- Blood cells become trapped in the mesh and form a blood clot
- The clot dries to form a scab
- Preventing further blood loss and pathogens getting inside
Enzyme = A protein that catalyses a specific reaction in the body e.g. thrombin - by reducing activation energy needed for the reaction to occur.
How enzymes lower activation energy
- Enzymes each have a particular active site
- This is exactly the right shape for one specific substrate to fit
- When the substrate is in the active site it forms an enzyme-substrate complex
- Because they fit together the enzyme is able to exert forces on the substrate
- Lowering the activation energy required
(Lock and key)
Factors affecting enzyme activity
The effect of enzyme concentration:
- Enzyme concentration low = reaction rate is low
- More enzyme added = increase of reaction rate
When the enzyme concentration is low, only a few of the substrate molecules can form an enzyme-substrate complex. The rest of the substrates are 'waiting' for an active site to become avaliable. If you add more enzyme molecules, there are more active sites which can be filled, so more enzyme-substrate complexes can be formed and the product is made quicker.
The effect of substrate concentration:
If the amount of enzyme is kept the same, but only a low concentration of substrate is avaliable = low reaction rate. This is because there are some active sites still avaliable .. more substrate added = increase of reaction rate. However, when the substrate concentration is very high, there is a constantly high rate of reaction, because all active sites are filled and now some substrate molcules are 'waiting' for an active site.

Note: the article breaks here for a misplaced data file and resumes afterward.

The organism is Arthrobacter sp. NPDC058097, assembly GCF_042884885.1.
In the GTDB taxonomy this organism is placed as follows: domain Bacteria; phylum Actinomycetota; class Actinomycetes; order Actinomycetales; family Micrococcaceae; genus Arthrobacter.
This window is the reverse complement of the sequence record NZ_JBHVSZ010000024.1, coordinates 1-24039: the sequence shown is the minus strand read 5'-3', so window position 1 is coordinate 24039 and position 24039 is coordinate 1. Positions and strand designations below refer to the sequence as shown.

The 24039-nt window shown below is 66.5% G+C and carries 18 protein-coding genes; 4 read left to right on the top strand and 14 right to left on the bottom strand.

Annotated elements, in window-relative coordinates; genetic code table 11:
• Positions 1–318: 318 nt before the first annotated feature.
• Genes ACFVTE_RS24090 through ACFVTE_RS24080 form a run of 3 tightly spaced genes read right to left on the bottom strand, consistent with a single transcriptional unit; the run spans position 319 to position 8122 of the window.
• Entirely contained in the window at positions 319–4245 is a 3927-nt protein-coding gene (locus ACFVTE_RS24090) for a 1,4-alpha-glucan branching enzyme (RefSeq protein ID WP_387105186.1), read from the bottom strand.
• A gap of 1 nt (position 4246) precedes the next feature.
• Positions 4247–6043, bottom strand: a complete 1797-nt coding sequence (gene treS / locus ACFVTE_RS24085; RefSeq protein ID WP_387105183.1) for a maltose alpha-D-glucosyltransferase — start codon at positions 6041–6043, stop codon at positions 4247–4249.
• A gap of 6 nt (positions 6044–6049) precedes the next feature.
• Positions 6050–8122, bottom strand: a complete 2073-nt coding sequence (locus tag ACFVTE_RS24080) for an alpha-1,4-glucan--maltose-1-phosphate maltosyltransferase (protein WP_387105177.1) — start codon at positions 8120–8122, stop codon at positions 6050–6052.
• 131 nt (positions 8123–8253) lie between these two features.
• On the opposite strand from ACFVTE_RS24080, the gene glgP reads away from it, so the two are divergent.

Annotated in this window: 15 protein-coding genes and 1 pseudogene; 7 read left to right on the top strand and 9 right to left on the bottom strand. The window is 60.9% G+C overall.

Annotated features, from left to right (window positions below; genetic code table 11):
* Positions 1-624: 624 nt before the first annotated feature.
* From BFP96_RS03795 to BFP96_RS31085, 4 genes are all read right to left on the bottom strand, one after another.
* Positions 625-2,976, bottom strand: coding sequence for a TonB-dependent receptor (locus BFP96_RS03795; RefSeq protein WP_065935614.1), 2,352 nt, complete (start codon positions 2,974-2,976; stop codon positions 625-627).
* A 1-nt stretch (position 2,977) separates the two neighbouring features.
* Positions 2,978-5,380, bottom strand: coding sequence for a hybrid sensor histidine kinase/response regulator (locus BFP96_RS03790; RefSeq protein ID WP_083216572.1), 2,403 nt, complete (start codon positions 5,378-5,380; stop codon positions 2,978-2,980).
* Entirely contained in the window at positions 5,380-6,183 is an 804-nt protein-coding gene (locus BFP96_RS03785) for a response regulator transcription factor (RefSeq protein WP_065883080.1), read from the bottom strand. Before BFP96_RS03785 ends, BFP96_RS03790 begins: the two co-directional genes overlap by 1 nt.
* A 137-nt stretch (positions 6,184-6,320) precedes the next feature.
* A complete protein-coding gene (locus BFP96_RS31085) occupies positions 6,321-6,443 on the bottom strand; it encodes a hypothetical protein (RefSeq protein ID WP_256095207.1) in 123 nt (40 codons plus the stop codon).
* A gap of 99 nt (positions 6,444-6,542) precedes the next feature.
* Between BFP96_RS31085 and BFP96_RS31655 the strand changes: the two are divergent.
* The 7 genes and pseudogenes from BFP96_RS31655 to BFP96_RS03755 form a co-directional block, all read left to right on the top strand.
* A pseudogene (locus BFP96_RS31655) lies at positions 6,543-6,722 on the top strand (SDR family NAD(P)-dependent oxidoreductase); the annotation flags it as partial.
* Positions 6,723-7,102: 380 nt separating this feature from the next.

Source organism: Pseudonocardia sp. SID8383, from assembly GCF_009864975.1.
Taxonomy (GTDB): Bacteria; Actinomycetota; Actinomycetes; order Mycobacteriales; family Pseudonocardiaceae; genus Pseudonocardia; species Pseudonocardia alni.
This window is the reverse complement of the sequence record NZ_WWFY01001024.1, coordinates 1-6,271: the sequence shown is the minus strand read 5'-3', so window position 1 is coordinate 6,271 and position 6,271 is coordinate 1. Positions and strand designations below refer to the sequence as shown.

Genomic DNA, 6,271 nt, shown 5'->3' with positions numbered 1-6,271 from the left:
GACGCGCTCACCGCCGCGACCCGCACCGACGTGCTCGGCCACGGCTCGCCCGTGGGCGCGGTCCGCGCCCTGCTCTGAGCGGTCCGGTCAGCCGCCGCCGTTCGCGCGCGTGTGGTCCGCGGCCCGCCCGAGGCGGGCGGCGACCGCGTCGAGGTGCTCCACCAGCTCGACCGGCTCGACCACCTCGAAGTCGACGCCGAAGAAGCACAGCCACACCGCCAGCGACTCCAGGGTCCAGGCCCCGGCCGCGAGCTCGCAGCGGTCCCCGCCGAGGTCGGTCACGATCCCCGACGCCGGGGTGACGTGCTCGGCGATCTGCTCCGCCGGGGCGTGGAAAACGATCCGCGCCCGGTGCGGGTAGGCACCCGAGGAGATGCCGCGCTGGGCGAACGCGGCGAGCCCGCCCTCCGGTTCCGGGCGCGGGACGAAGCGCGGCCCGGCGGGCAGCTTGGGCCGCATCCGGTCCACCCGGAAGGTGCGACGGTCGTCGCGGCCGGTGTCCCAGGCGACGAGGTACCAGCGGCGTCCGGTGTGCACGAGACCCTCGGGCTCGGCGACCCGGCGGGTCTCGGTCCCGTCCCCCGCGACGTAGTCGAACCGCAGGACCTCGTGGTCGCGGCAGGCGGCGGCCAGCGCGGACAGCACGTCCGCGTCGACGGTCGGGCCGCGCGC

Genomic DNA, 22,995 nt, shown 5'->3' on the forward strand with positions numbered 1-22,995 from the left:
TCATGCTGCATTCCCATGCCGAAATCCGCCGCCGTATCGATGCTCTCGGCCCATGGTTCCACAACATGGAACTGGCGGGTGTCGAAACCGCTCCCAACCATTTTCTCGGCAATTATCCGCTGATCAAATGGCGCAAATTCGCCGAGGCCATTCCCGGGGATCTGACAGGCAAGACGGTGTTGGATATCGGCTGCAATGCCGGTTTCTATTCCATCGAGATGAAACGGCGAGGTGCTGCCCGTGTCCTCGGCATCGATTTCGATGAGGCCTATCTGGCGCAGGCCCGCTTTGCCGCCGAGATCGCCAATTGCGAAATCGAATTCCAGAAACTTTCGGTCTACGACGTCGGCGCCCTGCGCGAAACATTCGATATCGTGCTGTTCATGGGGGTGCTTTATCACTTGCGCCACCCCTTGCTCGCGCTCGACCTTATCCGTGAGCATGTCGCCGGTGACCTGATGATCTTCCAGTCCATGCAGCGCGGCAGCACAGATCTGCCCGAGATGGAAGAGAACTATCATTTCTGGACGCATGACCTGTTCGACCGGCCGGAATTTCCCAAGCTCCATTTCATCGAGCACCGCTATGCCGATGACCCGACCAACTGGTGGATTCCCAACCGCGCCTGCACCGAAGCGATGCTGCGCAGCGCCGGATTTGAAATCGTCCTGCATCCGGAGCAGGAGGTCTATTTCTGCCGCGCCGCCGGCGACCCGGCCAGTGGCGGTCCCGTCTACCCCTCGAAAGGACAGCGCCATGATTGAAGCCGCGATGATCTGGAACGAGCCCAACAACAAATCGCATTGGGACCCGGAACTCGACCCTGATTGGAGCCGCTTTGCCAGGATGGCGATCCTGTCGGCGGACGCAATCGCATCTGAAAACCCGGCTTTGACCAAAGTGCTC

- Store in a plastic bag
- Stored overnight
- Correct conditions - 4 degrees
- Important that blood does not clot
- Buffer solution added to keep pH same
The effect of temperature on enzyme activity:
- Low temperature = enzyme and substrate do not have enough kinetic energy so do not collide enough = slow rate
- Increase temperature = more kinetic energy, more collisions = faster reaction
- Optimum temperature = If the temperature goes past this the enzyme begins to vibrate more breaking its weak bonds and changing the shape causing it to denatured = slowing the reaction down
pH: more acid a solution is = more hydrogen ions .. causing weak bonds to break and change the enzymes shape = denatured
Co-factors are substances that are needed for an enzyme-controlled reaction to occur.
e.g. calcium ions for blood clotting
- Present in blood plasma
- Released by damaged platelets
- When bloods stored they need to be removed to stop clotting
- Sodium citrate may be added to remove the calcium ions.
- When a person donates blood you must check their health
- Donated blood will be screened for a number of infections including HIV and Hepatitis C
- Blood is tested to find out the blood group
If a person has been exposed to these viruses, their blood will contain antibodies to the virus. The blood is tested by adding a small drop of blood to the antigens from these viruses, if the blood contains the right antibody, it will attach to the antigen.